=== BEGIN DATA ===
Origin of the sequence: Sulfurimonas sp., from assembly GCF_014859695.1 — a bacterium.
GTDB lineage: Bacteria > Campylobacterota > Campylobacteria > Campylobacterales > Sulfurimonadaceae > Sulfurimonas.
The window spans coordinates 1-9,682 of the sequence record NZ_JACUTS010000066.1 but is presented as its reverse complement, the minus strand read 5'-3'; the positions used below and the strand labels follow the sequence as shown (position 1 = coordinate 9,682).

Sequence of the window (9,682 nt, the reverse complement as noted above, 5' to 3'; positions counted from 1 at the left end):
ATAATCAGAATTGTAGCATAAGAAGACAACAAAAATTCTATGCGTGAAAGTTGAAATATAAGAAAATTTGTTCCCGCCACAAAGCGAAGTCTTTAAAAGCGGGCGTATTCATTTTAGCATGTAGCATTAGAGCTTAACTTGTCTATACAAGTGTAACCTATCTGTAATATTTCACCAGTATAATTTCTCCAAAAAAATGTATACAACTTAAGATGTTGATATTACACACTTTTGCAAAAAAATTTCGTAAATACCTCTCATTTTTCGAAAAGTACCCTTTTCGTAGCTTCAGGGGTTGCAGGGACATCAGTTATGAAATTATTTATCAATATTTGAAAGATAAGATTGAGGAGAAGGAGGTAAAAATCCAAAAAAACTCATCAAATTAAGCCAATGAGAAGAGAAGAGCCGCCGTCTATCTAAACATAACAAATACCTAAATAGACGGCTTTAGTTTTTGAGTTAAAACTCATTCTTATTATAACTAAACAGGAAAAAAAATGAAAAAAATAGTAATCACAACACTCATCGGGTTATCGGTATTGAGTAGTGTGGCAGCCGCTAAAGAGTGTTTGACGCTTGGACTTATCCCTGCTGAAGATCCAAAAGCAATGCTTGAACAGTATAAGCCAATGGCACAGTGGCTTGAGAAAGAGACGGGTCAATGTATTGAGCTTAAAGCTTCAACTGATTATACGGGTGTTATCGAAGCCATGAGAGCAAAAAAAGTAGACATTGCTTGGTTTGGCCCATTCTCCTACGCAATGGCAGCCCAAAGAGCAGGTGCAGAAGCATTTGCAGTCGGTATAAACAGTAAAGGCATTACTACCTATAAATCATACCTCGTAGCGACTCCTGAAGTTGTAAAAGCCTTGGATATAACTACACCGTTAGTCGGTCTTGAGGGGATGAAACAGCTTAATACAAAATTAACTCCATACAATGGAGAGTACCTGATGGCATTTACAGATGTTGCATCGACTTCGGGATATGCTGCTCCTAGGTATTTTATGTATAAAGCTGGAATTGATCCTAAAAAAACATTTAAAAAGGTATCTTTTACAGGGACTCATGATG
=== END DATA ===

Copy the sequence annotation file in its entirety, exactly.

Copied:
Origin of the sequence: Sulfurimonas sp., from assembly GCF_014859695.1 — a bacterium.
GTDB lineage: Bacteria > Campylobacterota > Campylobacteria > Campylobacterales > Sulfurimonadaceae > Sulfurimonas.
The window spans coordinates 1-9,682 of the sequence record NZ_JACUTS010000066.1 but is presented as its reverse complement, the minus strand read 5'-3'; the positions used below and the strand labels follow the sequence as shown (position 1 = coordinate 9,682).

Sequence of the window (9,682 nt, the reverse complement as noted above, 5' to 3'; positions counted from 1 at the left end):
ATAATCAGAATTGTAGCATAAGAAGACAACAAAAATTCTATGCGTGAAAGTTGAAATATAAGAAAATTTGTTCCCGCCACAAAGCGAAGTCTTTAAAAGCGGGCGTATTCATTTTAGCATGTAGCATTAGAGCTTAACTTGTCTATACAAGTGTAACCTATCTGTAATATTTCACCAGTATAATTTCTCCAAAAAAATGTATACAACTTAAGATGTTGATATTACACACTTTTGCAAAAAAATTTCGTAAATACCTCTCATTTTTCGAAAAGTACCCTTTTCGTAGCTTCAGGGGTTGCAGGGACATCAGTTATGAAATTATTTATCAATATTTGAAAGATAAGATTGAGGAGAAGGAGGTAAAAATCCAAAAAAACTCATCAAATTAAGCCAATGAGAAGAGAAGAGCCGCCGTCTATCTAAACATAACAAATACCTAAATAGACGGCTTTAGTTTTTGAGTTAAAACTCATTCTTATTATAACTAAACAGGAAAAAAAATGAAAAAAATAGTAATCACAACACTCATCGGGTTATCGGTATTGAGTAGTGTGGCAGCCGCTAAAGAGTGTTTGACGCTTGGACTTATCCCTGCTGAAGATCCAAAAGCAATGCTTGAACAGTATAAGCCAATGGCACAGTGGCTTGAGAAAGAGACGGGTCAATGTATTGAGCTTAAAGCTTCAACTGATTATACGGGTGTTATCGAAGCCATGAGAGCAAAAAAAGTAGACATTGCTTGGTTTGGCCCATTCTCCTACGCAATGGCAGCCCAAAGAGCAGGTGCAGAAGCATTTGCAGTCGGTATAAACAGTAAAGGCATTACTACCTATAAATCATACCTCGTAGCGACTCCTGAAGTTGTAAAAGCCTTGGATATAACTACACCGTTAGTCGGTCTTGAGGGGATGAAACAGCTTAATACAAAATTAACTCCATACAATGGAGAGTACCTGATGGCATTTACAGATGTTGCATCGACTTCGGGATATGCTGCTCCTAGGTATTTTATGTATAAAGCTGGAATTGATCCTAAAAAAACATTTAAAAAGGTATCTTTTACAGGGACTCATGATG